Speaker Trevor Mallard calls off inquiry into Simon Bridges' expenses leak

Speaker Trevor Mallard is calling off the inquiry into the leaking of Simon Bridges' expenses, saying it's a National Party matter and not something the country or the Parliament needs to be involved in.

Mr Bridges, Mr Mallard and Newshub's political editor Tova O'Brien were sent a text from the leaker last Thursday calling for the inquiry to be called off.

The leaker identified themselves as a member of the National Party caucus and gave examples from the caucus meeting to prove it.

In the text, the leaker says: "You [Mr Bridges] told [an MP] in front of everyone that you thought it was the Speaker that leaked the information."

They said they had a "prolonged serious mental illness" and pleaded for the investigation into their actions to be dropped.

The Speaker yesterday appointed Queen's Counsel Michael Heron to head the inquiry into who leaked Mr Bridges' expenses to Newshub, but that inquiry has now been called off.

The Speaker, who is currently in the United Kingdom, has told Newshub that he feels conflicted because of the suggestion by Mr Bridges that Mr Mallard or his office were responsible for the leak.

"The text is from someone who is clearly very disturbed and today's publicity will almost certainly make that worse. My priority is to get appropriate support to them whether they are an MP or a staff member," Mr Mallard said in a statement.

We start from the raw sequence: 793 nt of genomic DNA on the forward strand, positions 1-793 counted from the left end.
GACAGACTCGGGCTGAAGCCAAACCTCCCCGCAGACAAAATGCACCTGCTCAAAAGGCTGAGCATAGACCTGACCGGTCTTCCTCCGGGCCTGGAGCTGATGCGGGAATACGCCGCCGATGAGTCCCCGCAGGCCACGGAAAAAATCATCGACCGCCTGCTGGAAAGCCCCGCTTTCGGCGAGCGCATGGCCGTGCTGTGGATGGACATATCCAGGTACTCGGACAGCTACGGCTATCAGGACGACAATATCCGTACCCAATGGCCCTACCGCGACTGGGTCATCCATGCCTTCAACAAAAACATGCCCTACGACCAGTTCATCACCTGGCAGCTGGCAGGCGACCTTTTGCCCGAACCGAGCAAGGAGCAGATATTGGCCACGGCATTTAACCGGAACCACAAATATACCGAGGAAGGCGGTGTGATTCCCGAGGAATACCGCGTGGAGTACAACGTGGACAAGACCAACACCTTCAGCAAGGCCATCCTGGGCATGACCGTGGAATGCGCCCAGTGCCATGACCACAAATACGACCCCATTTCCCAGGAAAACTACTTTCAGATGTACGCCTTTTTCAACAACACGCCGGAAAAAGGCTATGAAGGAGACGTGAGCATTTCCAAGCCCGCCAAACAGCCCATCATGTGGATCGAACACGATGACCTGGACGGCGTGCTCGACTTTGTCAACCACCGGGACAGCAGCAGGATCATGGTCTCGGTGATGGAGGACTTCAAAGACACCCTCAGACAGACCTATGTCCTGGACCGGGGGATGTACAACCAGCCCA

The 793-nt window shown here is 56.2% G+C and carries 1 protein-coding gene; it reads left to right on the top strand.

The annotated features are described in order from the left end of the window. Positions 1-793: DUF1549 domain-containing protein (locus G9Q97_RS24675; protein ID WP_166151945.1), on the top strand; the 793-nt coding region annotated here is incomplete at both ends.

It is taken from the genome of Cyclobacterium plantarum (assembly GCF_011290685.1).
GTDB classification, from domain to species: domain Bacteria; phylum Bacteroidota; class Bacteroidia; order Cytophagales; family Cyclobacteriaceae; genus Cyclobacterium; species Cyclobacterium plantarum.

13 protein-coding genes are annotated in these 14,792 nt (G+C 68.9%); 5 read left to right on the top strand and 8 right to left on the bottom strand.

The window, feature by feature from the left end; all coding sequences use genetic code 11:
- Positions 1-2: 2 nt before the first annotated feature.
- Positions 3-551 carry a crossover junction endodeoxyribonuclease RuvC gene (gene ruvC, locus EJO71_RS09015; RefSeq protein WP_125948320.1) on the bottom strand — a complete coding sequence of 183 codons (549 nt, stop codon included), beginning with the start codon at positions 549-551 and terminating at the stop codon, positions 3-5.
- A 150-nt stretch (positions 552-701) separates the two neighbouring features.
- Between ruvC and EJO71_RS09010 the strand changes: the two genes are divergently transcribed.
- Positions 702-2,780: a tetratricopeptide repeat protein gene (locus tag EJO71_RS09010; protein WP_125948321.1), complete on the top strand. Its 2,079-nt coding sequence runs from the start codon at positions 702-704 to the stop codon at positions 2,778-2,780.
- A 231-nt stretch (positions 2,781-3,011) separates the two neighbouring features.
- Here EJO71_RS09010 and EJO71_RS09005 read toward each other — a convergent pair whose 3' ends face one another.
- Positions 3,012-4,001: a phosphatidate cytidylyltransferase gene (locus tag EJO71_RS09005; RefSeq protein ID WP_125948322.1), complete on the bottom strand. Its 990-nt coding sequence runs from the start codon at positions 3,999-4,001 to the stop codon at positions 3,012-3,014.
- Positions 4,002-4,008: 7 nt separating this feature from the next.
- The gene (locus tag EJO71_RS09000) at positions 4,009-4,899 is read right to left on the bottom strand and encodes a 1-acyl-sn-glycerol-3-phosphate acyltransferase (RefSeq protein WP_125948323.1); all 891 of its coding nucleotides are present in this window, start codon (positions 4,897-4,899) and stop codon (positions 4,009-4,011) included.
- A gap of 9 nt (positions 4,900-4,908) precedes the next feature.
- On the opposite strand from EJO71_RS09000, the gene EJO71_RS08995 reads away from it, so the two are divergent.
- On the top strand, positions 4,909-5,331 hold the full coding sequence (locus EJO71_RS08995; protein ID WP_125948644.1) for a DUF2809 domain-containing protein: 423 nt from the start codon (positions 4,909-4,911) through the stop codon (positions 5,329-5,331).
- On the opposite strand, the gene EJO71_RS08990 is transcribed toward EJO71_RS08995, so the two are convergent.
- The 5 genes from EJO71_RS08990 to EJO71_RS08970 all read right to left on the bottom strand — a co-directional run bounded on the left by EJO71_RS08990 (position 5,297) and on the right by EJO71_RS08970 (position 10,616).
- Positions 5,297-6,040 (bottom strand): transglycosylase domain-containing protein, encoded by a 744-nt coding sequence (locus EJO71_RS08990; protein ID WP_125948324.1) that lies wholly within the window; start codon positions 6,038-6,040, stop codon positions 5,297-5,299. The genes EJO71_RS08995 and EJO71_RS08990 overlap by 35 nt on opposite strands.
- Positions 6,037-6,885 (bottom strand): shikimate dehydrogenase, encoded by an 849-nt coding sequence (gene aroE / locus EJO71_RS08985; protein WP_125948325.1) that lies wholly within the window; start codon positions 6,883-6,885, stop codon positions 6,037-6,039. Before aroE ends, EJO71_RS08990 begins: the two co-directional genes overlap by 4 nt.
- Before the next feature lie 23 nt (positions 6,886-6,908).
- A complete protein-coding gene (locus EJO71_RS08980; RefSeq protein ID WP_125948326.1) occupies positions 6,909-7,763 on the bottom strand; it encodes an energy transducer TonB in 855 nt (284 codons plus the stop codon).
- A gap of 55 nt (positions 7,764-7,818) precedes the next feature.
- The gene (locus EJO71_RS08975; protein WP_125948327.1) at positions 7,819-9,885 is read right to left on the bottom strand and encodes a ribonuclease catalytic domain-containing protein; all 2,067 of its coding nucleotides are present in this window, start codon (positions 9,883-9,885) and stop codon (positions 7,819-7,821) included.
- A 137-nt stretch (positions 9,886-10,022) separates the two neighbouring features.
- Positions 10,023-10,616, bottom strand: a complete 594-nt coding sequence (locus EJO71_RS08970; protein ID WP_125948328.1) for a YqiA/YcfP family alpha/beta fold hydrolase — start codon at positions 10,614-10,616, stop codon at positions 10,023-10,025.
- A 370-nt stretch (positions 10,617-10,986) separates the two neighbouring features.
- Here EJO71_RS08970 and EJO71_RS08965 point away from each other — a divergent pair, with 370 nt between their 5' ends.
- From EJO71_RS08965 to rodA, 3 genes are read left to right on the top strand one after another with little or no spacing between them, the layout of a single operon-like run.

"I have discussed my decision with Hon Simon Bridges. He disagrees with it. He wants the inquiry to continue. I have indicated to him that the Parliamentary Service will cooperate if he decides that he wants to proceed with an investigation and appropriate consents from MPs are in place."                               

Mr Bridges called a news conference on Friday morning to insist that the investigation continue, despite concerns raised by the leaker about their wellbeing if the investigation were to continue.

"I was very worried by the text," he said.

"My utmost concern was for the wellbeing of this person.

"We're not cold-hearted people. We want to help in National."

Mr Bridges says he went to police and shared the text out of concern for the person's safety.

He says police have worked out their identity and have made it clear the person is receiving the help they needed.

"On Sunday evening police contacted me. They knew and had worked out the identity of the person concerned," he says.

Mr Bridges has called into question whether the leaker is a National MP saying there are a "range of credible scenarios" as to who the person is, including an MP, a staffer, a member of Parliamentary Services or a person in the "wider system".